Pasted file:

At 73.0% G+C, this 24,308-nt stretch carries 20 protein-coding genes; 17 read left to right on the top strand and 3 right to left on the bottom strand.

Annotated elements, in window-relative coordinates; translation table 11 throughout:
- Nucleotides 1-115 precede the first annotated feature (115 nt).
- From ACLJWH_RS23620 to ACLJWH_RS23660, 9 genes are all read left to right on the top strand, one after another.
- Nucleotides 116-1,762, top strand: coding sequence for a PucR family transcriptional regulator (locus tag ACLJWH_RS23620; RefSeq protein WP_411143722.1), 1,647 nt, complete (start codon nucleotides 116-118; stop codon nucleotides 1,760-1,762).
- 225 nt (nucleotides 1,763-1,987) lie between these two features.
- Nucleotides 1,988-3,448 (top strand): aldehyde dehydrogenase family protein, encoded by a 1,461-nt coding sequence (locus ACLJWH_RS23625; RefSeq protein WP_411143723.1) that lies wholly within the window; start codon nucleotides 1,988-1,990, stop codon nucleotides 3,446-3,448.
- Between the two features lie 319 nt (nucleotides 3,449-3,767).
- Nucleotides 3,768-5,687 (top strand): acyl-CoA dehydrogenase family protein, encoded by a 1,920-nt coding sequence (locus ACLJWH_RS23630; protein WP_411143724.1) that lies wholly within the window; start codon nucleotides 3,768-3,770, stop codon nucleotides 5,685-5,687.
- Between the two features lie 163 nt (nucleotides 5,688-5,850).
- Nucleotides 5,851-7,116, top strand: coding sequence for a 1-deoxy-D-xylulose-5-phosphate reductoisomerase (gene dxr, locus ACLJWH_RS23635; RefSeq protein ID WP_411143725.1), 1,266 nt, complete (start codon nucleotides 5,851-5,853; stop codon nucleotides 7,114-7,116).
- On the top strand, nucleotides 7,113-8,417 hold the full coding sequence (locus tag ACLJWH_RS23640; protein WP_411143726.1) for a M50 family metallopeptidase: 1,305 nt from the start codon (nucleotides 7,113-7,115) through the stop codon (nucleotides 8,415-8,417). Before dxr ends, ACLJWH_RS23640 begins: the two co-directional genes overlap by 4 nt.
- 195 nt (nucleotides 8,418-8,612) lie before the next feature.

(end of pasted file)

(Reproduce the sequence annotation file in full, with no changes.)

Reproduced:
At 73.0% G+C, this 24,308-nt stretch carries 20 protein-coding genes; 17 read left to right on the top strand and 3 right to left on the bottom strand.

Annotated elements, in window-relative coordinates; translation table 11 throughout:
- Nucleotides 1-115 precede the first annotated feature (115 nt).
- From ACLJWH_RS23620 to ACLJWH_RS23660, 9 genes are all read left to right on the top strand, one after another.
- Nucleotides 116-1,762, top strand: coding sequence for a PucR family transcriptional regulator (locus tag ACLJWH_RS23620; RefSeq protein WP_411143722.1), 1,647 nt, complete (start codon nucleotides 116-118; stop codon nucleotides 1,760-1,762).
- 225 nt (nucleotides 1,763-1,987) lie between these two features.
- Nucleotides 1,988-3,448 (top strand): aldehyde dehydrogenase family protein, encoded by a 1,461-nt coding sequence (locus ACLJWH_RS23625; RefSeq protein WP_411143723.1) that lies wholly within the window; start codon nucleotides 1,988-1,990, stop codon nucleotides 3,446-3,448.
- Between the two features lie 319 nt (nucleotides 3,449-3,767).
- Nucleotides 3,768-5,687 (top strand): acyl-CoA dehydrogenase family protein, encoded by a 1,920-nt coding sequence (locus ACLJWH_RS23630; protein WP_411143724.1) that lies wholly within the window; start codon nucleotides 3,768-3,770, stop codon nucleotides 5,685-5,687.
- Between the two features lie 163 nt (nucleotides 5,688-5,850).
- Nucleotides 5,851-7,116, top strand: coding sequence for a 1-deoxy-D-xylulose-5-phosphate reductoisomerase (gene dxr, locus ACLJWH_RS23635; RefSeq protein ID WP_411143725.1), 1,266 nt, complete (start codon nucleotides 5,851-5,853; stop codon nucleotides 7,114-7,116).
- On the top strand, nucleotides 7,113-8,417 hold the full coding sequence (locus tag ACLJWH_RS23640; protein WP_411143726.1) for a M50 family metallopeptidase: 1,305 nt from the start codon (nucleotides 7,113-7,115) through the stop codon (nucleotides 8,415-8,417). Before dxr ends, ACLJWH_RS23640 begins: the two co-directional genes overlap by 4 nt.
- 195 nt (nucleotides 8,418-8,612) lie before the next feature.